According to Mike Axisa of CBSSports.com, Jeter will miss this weekend's games against the San Diego Padres due to multiple issues with his right leg, including a lingering quad injury that originally halted his return this season after just one game.
Derek Jeter will not play against the Padres on Saturday or Sunday due to lingering soreness in his right quad, Yankees manager Joe Girardi confirmed. The team captain also has some soreness in his calf.
While the calf problem is nothing to write off as unimportant, what's particularly troubling is that Jeter is having continuous troubles with his right quad. After all, it was the quad injury that stopped him from continuing his original return from last season's major ankle injury.
Even while rehabbing his ankle, he had a setback in that process, which delayed his return from the start to the middle of the 2013 campaign.
The Yankees captain suffered the quad injury while running to first base back in early July, and it seems to be a nagging issue for the 39-year-old. To make matters worse, Jeter's whole right leg is now acting up, and it couldn't be more concerning for the Bronx Bombers.
Despite the fact that he is just 3-for-15 with one homer and one RBI since his second return, he still stands as the best option the Yanks have at shortstop—both offensively and defensively—whether you're talking about this season or next.
Losing him once again for an extended period of time will leave the Bombers even worse off offensively than they are now.
Judging from all the setbacks he's had this season, it's clear that the 39-year-old version of Jeter's body isn't healing quite as well as the 29-year-old version would have. As problematic as that is for his prospects moving forward, it is only natural and comes with the territory for elder statesmen in sports.
Sure, some players have managed to stave off Father Time (see: Mariano Rivera), but those cases are rare. And while Jeter has seemed to be immune to everything from injuries to his private life becoming public, not even he can beat the aging process.
It might be hard to accept, but chances are that he has seen his last days as a guy who can play 150 games or more. After all, 2013 will be the first season in his career that he fails to play in at least 100 games.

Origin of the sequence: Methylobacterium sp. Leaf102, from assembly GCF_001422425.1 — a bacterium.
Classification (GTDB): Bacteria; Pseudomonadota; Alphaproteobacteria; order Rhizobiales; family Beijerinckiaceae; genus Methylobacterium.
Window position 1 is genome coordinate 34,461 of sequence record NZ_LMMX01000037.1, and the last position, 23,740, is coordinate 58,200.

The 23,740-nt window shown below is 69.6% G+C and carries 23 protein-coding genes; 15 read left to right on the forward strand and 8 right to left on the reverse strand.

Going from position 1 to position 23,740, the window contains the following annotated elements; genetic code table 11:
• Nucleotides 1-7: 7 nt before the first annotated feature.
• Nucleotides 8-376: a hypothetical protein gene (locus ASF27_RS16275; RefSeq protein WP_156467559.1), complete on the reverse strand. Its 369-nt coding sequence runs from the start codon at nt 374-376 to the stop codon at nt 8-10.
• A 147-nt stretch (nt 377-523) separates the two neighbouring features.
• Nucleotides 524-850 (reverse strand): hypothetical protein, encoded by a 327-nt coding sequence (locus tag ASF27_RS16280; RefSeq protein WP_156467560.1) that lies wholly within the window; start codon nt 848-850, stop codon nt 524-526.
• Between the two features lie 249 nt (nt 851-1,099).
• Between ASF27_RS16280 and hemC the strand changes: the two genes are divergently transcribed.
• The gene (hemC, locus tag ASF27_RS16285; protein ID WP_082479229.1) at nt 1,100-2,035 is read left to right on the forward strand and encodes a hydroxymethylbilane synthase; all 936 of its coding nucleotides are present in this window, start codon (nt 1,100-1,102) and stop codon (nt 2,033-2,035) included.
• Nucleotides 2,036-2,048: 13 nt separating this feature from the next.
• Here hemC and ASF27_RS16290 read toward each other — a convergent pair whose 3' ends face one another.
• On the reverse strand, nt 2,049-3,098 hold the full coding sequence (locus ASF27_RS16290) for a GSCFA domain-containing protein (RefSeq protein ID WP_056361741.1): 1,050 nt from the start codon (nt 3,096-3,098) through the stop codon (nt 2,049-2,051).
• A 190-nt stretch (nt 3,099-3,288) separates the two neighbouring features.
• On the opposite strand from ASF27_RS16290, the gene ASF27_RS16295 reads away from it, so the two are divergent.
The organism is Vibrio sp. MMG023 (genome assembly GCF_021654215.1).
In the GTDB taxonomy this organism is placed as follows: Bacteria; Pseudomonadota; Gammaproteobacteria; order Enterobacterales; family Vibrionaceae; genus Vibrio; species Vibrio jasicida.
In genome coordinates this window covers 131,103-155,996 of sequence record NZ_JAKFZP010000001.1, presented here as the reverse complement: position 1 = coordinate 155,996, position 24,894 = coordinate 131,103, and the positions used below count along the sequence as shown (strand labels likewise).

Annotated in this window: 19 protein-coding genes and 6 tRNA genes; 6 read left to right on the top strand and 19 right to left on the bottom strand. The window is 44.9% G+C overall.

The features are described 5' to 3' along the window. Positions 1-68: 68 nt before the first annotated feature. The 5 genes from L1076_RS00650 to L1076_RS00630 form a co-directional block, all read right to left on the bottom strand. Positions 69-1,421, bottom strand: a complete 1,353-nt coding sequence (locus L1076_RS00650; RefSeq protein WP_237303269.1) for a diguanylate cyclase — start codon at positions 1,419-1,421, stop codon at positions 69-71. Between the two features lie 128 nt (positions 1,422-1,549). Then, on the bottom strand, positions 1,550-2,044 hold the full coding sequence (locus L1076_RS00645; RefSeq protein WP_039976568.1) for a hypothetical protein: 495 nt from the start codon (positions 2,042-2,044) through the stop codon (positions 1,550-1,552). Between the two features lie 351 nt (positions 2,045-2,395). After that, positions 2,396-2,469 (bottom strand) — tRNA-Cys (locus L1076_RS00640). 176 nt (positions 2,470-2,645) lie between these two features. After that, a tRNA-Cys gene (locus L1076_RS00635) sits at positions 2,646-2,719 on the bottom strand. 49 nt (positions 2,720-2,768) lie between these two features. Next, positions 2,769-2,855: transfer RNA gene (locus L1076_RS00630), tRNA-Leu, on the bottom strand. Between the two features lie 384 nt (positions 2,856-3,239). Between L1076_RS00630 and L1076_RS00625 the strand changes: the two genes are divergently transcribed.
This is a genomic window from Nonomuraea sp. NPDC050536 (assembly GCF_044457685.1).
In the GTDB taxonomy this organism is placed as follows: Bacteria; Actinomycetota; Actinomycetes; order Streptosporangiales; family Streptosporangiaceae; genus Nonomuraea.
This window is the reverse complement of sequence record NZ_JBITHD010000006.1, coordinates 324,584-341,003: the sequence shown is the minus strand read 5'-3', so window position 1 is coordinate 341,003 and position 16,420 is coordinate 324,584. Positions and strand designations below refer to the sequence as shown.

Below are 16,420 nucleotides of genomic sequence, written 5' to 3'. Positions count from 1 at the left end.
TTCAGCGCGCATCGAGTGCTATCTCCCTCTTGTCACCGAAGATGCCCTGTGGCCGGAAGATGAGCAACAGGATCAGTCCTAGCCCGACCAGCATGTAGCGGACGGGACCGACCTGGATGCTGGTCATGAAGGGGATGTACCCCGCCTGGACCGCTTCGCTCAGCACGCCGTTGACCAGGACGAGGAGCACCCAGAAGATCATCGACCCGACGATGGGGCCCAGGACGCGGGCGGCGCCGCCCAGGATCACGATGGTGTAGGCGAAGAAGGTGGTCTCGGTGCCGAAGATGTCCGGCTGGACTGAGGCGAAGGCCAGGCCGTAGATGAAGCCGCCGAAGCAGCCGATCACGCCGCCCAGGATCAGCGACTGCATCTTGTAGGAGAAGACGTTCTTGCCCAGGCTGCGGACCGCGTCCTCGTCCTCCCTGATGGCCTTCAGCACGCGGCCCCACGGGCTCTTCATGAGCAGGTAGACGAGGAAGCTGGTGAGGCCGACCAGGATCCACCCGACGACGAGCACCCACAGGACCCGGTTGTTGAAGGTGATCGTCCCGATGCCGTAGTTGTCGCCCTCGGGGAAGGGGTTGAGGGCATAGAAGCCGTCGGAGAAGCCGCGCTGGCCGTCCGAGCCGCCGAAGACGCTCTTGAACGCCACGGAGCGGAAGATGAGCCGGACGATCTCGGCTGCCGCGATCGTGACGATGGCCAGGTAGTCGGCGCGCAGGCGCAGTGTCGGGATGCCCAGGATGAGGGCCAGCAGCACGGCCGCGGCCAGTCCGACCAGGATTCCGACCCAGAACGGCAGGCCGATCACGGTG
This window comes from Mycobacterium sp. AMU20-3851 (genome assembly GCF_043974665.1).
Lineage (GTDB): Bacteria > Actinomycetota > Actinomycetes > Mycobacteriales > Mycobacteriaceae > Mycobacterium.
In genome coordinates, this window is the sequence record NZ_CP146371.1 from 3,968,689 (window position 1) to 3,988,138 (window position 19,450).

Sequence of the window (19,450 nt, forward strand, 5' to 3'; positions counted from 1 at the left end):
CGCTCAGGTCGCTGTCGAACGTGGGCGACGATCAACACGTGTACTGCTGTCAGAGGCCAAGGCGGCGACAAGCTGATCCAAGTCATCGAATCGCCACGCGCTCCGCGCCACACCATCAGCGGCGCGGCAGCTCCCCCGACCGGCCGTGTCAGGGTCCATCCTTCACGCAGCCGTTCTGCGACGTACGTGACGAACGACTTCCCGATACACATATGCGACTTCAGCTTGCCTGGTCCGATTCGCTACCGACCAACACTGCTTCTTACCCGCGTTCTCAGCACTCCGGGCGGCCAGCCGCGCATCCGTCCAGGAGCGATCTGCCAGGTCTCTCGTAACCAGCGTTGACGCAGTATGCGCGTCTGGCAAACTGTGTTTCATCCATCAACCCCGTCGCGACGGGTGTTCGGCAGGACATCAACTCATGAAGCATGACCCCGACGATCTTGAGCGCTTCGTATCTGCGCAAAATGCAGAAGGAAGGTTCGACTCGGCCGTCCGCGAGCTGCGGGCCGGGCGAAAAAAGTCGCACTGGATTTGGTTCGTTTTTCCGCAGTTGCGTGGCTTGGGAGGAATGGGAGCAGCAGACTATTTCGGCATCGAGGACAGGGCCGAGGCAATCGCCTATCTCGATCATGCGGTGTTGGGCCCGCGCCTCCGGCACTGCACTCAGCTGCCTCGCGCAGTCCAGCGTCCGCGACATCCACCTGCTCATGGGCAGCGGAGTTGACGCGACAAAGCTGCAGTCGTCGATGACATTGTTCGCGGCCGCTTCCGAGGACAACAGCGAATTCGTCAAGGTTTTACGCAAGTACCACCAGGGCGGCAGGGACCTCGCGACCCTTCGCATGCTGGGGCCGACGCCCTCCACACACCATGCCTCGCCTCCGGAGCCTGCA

Instead, he will likely have to get more days off or at the very least half days off by batting in the designated hitter slot moving forward.
I'm sure Jeter won't come to that realization easily, but he must realize it's what's best for the rest of his career and the team. He wouldn't be the first to accept the fate of old age and won't be the last either.
No timetable has been set for his return, but it could be anywhere from day-to-day to a stint on the disabled list that could end his season early, should it last more than the normal 15-day term.
If the worst-case scenario takes place, the floodgates will open, leading to speculative articles about the potential retirement of the greatest Yankee shortstop of all time.
Not so fast, people. Jeter is a competitor the likes of which we don't get to see regularly, and there's not a chance on this Earth that No. 2 takes this new normal on without a fight.
He will battle to his last physical breath to ensure that he doesn't walk away from the game too early. He is a fighter and will always be one until his last day playing baseball.
Father Time will eventually win the battle, but nature better bring its A-game because Jeter will bring no less than that as he attempts to play into his 40s.